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3D printed implants with nanotechnology to rebuild broken joints


DAVINCI and among others Aarhus University initiates cooperation about exciting project, which combines stem cell research, nanotechnology and 3D print.

With the project CartigenPro a team of scientists has developed a nanotechnological material, which can be operated into the body at larger damages. The material attracts stem cells and promotes formation of new cartilage. Concurrently with the new tissue being formed, the implant is destroyed and disappears. Innovation Fund Denmark invests 8 million DKK in development of the production platform for the degradable implants.

The cells in our body work constantly on creating new tissue. At illness or injury the task can be too big for the cells. By implanting a nano porous material, with a surface, which attracts blood from the bone marrow, you can get the stem cells to stream in and spread in the porous material. Here they begin to create new tissue, and because the amount of cells is larger than at the natural process, there can be created tissue types, which the body can not reform without any help. Gradually as new tissue are developed, the implant is destroyed, so the body after a while, does not contain foreign objects.

The scientists have known about the material for a while, but now  the companies DAVINCI development and LevOss have joined together about the development and approval of the production platform, which should make it possible to print 3D implants, which are adjusted to the individual body.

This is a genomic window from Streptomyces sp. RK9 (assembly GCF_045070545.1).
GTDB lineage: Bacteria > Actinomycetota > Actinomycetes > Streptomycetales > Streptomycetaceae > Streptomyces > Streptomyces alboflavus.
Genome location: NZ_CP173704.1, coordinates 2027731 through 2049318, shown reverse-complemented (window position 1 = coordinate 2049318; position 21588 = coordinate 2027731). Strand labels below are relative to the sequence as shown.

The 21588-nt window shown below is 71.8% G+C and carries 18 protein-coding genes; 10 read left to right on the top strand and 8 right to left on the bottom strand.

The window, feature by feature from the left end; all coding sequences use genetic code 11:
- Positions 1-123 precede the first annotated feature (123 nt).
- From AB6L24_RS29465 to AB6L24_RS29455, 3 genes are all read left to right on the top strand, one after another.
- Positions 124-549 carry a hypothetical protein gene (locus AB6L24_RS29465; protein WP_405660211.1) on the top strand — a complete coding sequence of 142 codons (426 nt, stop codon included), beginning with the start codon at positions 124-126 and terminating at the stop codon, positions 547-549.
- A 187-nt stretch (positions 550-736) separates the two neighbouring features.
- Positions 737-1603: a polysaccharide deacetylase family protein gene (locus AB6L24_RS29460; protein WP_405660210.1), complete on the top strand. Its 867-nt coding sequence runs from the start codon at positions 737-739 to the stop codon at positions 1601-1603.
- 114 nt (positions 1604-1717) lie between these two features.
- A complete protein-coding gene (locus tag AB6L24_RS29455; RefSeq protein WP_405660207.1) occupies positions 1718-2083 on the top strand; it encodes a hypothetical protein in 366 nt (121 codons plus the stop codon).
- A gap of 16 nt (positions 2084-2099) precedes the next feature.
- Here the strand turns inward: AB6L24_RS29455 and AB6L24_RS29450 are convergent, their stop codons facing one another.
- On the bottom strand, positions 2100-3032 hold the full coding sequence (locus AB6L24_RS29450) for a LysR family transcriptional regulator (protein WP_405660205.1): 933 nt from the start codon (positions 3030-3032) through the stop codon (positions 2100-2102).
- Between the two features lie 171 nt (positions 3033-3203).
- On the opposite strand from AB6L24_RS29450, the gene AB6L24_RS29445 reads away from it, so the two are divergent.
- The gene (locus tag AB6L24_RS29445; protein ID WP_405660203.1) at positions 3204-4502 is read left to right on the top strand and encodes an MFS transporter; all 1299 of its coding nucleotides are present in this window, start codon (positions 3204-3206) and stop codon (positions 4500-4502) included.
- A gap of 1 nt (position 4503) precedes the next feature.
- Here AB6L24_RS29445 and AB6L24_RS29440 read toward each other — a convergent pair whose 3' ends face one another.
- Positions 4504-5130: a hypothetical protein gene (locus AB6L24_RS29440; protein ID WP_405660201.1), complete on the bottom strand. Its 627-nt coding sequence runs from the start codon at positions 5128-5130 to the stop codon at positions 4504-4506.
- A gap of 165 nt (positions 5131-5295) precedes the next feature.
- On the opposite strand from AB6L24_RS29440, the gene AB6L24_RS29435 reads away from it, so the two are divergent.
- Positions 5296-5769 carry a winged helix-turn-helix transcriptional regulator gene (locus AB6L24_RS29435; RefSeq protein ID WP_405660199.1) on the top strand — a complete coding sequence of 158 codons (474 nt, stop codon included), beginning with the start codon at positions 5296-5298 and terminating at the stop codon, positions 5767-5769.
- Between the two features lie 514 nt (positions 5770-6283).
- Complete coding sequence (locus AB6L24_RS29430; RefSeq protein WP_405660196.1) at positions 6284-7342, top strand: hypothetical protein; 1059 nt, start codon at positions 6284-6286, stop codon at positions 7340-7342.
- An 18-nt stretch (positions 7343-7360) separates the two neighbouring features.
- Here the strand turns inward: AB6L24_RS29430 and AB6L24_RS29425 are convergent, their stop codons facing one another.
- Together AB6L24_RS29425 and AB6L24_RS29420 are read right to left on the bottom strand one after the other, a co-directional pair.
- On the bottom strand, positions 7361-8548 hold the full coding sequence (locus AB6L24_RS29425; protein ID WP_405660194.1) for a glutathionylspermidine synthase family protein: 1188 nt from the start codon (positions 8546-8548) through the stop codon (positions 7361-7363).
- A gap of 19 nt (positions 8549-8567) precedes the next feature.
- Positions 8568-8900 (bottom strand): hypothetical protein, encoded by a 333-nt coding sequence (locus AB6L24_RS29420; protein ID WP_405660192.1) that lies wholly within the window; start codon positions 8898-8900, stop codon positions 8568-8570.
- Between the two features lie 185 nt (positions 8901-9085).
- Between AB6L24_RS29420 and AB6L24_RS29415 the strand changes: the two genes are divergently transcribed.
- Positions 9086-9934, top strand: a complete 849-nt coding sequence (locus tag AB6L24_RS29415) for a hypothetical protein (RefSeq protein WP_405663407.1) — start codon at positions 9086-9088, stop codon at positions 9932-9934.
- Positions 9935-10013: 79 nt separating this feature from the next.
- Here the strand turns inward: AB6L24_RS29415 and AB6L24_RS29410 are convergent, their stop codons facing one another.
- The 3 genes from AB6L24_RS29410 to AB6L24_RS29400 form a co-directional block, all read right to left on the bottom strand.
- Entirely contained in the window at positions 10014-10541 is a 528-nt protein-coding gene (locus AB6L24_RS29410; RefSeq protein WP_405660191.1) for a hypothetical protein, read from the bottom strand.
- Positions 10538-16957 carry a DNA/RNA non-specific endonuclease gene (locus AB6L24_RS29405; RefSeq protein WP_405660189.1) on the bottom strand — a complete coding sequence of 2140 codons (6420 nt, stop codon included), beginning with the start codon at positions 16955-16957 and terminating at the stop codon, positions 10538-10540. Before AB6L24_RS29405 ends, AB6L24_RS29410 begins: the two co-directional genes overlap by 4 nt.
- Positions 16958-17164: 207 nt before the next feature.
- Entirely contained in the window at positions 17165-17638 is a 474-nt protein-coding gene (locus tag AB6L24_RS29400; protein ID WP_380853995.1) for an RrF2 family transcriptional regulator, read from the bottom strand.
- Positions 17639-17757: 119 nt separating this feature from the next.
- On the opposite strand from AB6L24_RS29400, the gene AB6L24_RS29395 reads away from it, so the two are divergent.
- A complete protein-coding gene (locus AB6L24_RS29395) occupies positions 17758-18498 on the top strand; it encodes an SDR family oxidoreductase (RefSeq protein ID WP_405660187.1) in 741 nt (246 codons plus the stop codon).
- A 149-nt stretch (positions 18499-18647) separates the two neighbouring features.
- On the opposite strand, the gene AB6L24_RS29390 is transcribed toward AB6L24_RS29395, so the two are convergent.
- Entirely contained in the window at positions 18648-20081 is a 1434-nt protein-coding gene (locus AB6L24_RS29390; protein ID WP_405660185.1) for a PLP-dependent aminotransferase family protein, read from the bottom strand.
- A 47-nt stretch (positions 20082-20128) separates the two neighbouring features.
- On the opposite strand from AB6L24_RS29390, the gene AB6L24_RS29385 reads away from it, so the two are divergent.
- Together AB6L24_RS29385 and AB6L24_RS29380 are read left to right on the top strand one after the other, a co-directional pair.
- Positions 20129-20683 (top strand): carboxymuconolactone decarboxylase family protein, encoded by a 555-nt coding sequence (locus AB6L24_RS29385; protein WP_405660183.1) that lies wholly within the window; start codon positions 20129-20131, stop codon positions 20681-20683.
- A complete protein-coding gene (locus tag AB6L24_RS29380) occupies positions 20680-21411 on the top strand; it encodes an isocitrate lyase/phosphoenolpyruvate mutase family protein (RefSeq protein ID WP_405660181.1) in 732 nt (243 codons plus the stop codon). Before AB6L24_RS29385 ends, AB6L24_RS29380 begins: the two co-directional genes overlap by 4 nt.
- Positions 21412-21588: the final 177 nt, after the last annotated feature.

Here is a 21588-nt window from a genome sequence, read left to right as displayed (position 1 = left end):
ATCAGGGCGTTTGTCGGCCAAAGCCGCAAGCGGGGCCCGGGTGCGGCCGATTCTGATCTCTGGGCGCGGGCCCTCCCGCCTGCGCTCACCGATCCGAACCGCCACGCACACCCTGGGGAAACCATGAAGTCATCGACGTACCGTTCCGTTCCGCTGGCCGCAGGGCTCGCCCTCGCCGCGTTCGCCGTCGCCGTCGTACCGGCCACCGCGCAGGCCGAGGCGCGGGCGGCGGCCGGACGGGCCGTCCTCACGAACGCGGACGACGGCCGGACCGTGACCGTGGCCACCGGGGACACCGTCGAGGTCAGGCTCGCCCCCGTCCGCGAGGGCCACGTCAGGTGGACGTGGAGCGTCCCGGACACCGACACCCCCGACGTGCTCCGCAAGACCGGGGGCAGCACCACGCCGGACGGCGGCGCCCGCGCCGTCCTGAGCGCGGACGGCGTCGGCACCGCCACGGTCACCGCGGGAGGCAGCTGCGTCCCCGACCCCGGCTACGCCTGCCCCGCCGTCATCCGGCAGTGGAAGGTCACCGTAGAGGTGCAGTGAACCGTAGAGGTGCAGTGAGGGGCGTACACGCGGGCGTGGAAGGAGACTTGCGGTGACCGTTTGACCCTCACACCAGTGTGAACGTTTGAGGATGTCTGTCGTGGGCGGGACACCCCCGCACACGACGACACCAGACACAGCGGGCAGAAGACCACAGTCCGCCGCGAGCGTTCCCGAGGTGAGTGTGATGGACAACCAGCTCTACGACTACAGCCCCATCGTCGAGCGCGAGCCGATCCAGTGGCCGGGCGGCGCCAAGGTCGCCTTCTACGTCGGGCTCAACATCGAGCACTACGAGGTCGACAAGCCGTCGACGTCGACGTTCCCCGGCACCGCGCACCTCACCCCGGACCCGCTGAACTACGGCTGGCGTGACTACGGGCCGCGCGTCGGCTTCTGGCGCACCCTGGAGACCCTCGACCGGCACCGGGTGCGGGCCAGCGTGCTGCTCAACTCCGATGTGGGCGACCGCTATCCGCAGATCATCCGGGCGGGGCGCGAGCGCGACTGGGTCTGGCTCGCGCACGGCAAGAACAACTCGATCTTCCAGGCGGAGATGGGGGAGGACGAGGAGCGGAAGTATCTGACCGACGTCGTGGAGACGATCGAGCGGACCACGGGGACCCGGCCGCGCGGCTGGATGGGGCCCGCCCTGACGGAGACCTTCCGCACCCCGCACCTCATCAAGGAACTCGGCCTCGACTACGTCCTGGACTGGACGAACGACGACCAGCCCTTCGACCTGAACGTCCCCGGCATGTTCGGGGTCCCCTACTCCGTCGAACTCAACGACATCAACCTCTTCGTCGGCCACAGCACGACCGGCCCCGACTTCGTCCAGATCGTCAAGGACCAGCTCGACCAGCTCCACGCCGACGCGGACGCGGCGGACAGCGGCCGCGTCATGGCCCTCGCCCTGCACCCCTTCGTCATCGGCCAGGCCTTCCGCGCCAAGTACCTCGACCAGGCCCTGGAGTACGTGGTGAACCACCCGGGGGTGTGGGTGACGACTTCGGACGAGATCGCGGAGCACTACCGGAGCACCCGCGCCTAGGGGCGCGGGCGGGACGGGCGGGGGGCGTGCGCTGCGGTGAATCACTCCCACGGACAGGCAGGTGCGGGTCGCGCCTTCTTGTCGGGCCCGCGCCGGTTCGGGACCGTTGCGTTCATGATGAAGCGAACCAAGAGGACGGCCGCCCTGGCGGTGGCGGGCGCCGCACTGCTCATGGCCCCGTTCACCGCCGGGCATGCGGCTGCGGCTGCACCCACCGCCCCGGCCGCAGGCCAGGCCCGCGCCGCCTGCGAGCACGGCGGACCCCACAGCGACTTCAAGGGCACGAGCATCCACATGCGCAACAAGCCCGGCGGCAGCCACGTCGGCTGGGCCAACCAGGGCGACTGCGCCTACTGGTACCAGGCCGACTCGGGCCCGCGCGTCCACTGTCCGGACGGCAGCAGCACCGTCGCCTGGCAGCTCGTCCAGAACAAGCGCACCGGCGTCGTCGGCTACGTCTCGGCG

In the long term it will also be possible to adjust on the mechanical proporties of the material – for instance how porous or compact the material should be – so it can be used for other tissue types, for instance bones, or be used to make sure, that the medication will arrive to a certain place in the body. The technology is developed on Aarhus University in cooperation between Interdisciplinary Nanoscience Center (iNANO), Institute for Engineering (ENG) and Aarhus University hospital .

It is now up to the companies LevOss and DAVINCI to cooperate with the scientists and to make the technology usable in larger scales, and contribute with each of their competences.

“The underlying principle of using the mechanical properties to stimulate the cells is a fundamental change within tissue technology. The idea of, that it is the form of the bio material, which can manage the cells behaviour, makes our product simple but efficient.” says manager Mai-Britt Zocca from LevOss.

DAVINCI development is the project’s partner within development and construction of 3D technologies. The company  is owner of The Nordic countries’ largest additive layer manufacturing machine “park” (3D print).

“With CartigenPro, DAVINCI thinks, that we can lift our competences within the biotech-industry to a whole new and exciting level. Furthermore DAVINCI gets a unique opportunity to produce medical implants by means of 3D print, which has never been seen before on the market.” says Ole Lykke Jensen from DAVINCI development A/S.

More about the cooperation partners here – article published on Innovation Fund Denmark’s homepage 30 May.

Read more about the technology – article published in Ingeniøren 31 May.